The Week Ahead
Monday, Nov. 22, 2 p.m.EST -- The U.S. Treasury Dept. is expected to report a deficit of $27.5 billion in October, the first month for fiscal 2000, according to the median forecast of economists surveyed by Standard & Poor's MMS, a unit of The McGraw-Hill Companies. In October, 1998, the deficit was $32.4 billion. For fiscal 1999, the budget rang up a surplus of $122.7 billion.
Tuesday, Nov. 23, 8:30 a.m.EST -- New orders taken by durable-goods makers probably edged up 0.5% in October. That follows a drop of 1.3% in September. In general, however, manufacturers are benefiting from the pick-up in foreign demand as well as some inventory rebuilding.
GROSS DOMESTIC PRODUCT
Wednesday, Nov. 24, 8:30 a.m.EST -- The S&P MMS median forecast expects that the first revision to the third-quarter economy will show that growth remained at a strong annual rate of 4.8%. In the second quarter, real GDP grew at a 1.9% pace, dragged down by a severe widening in the trade deficit. Corporate aftertax profits in the third quarter probably increased 4% from a year ago, after rising 7.8% in the second quarter.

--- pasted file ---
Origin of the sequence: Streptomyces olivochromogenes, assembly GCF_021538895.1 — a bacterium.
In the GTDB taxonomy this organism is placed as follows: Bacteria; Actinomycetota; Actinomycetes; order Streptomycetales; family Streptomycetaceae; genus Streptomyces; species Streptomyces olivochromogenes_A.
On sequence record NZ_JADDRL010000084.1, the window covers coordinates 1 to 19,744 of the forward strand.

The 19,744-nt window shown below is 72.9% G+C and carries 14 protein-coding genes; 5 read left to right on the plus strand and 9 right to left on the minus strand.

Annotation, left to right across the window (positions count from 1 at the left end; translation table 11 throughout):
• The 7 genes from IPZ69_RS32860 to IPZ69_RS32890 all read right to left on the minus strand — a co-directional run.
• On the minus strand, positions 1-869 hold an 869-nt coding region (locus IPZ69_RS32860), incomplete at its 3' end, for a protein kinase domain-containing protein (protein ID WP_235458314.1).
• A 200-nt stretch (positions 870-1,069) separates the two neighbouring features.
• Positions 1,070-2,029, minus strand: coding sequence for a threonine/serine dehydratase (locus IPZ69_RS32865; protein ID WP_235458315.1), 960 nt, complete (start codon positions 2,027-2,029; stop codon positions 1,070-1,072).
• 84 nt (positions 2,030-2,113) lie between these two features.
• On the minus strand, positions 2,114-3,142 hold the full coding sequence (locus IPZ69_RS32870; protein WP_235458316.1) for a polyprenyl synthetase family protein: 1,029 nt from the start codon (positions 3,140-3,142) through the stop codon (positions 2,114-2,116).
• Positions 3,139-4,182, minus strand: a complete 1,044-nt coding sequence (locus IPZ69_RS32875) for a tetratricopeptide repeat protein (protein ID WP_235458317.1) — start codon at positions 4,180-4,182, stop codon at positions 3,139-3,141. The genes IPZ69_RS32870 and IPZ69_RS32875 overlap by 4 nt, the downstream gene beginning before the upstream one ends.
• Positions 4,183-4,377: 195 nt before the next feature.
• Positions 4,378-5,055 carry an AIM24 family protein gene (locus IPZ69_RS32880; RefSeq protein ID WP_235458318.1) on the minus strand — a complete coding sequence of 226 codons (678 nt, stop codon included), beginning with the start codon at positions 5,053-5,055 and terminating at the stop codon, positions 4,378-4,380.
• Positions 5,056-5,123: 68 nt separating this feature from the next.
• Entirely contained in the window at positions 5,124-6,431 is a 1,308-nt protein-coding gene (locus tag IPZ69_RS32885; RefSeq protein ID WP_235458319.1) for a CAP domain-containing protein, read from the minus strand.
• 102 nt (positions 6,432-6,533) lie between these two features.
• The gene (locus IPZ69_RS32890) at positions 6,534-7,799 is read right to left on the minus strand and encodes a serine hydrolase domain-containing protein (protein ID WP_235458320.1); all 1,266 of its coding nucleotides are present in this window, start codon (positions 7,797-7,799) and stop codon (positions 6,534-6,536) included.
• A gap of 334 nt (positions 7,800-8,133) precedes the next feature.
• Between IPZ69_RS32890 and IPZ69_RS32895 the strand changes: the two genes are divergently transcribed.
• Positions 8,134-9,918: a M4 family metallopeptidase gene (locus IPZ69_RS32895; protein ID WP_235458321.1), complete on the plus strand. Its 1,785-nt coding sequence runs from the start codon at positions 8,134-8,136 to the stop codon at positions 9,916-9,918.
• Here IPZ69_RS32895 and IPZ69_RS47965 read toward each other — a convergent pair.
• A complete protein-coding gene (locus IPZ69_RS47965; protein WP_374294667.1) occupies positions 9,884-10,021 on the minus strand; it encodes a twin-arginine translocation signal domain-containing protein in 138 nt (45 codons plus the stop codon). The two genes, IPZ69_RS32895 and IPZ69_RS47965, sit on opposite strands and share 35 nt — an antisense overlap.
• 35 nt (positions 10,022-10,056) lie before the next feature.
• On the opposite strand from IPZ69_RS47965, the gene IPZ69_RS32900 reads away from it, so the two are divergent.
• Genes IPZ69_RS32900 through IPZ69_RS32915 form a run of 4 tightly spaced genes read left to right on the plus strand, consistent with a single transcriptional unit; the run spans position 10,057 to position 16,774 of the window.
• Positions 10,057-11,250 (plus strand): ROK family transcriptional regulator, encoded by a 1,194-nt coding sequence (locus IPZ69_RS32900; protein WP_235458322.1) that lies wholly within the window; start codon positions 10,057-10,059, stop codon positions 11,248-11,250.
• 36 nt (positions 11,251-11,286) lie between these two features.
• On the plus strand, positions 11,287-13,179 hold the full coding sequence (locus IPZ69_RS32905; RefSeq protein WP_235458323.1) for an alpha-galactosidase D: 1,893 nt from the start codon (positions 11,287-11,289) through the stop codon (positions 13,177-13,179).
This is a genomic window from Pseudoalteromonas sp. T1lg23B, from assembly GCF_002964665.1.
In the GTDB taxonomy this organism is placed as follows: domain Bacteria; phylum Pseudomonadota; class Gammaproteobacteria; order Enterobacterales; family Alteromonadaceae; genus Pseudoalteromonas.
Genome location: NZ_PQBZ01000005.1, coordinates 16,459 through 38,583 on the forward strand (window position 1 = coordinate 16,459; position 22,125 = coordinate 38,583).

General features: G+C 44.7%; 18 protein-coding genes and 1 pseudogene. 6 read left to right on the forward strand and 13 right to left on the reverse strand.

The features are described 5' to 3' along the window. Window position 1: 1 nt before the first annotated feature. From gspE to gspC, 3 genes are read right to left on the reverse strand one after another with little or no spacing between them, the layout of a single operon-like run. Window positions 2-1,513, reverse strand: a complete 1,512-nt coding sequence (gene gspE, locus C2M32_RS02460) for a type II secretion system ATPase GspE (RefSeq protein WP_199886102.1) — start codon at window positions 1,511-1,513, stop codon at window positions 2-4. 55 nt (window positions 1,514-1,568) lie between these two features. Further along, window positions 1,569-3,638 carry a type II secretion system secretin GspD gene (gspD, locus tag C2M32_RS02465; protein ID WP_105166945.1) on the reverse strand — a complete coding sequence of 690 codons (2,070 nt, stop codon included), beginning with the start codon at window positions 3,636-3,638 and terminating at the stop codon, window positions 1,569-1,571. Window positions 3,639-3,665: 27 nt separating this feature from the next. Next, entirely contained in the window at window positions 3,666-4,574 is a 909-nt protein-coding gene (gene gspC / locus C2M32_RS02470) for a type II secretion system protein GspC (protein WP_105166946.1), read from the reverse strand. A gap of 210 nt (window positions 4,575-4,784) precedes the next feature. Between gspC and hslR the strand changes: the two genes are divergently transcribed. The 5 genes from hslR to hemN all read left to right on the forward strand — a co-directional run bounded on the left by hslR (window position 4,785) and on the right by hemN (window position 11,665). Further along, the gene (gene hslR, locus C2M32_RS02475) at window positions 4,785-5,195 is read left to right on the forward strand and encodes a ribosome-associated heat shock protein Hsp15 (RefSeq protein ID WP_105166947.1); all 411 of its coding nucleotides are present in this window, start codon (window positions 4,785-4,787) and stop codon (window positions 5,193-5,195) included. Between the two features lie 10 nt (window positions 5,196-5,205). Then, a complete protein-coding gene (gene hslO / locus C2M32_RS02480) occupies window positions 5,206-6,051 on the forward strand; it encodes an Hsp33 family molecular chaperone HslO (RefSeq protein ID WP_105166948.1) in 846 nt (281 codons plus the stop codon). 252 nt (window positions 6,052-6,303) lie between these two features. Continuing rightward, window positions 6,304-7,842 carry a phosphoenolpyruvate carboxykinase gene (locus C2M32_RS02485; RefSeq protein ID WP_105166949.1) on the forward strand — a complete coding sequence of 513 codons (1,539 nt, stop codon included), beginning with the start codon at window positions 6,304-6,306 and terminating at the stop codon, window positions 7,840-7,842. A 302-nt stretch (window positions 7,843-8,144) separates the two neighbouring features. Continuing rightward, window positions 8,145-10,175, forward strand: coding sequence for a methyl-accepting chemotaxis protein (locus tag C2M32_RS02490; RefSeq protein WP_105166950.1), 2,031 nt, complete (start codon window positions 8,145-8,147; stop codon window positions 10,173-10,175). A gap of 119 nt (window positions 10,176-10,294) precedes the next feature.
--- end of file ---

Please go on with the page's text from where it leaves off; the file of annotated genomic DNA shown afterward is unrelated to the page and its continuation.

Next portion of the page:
Friday, Nov. 26, 8:30 a.m.EST -- Personal income likely increased 0.5% in October, while consumer spending advanced 0.3%. In September, earnings were flat from August, while household spending was up 0.4%. Thanks in part to a drop in the purchases of motor vehicles, the consumer sector shows signs of slowing. That's good news for policymakers who want to see the overall economy cool down.
To continue reading this article you must be a Bloomberg Professional Service Subscriber.
If you believe that you may have received this message in error please let us know.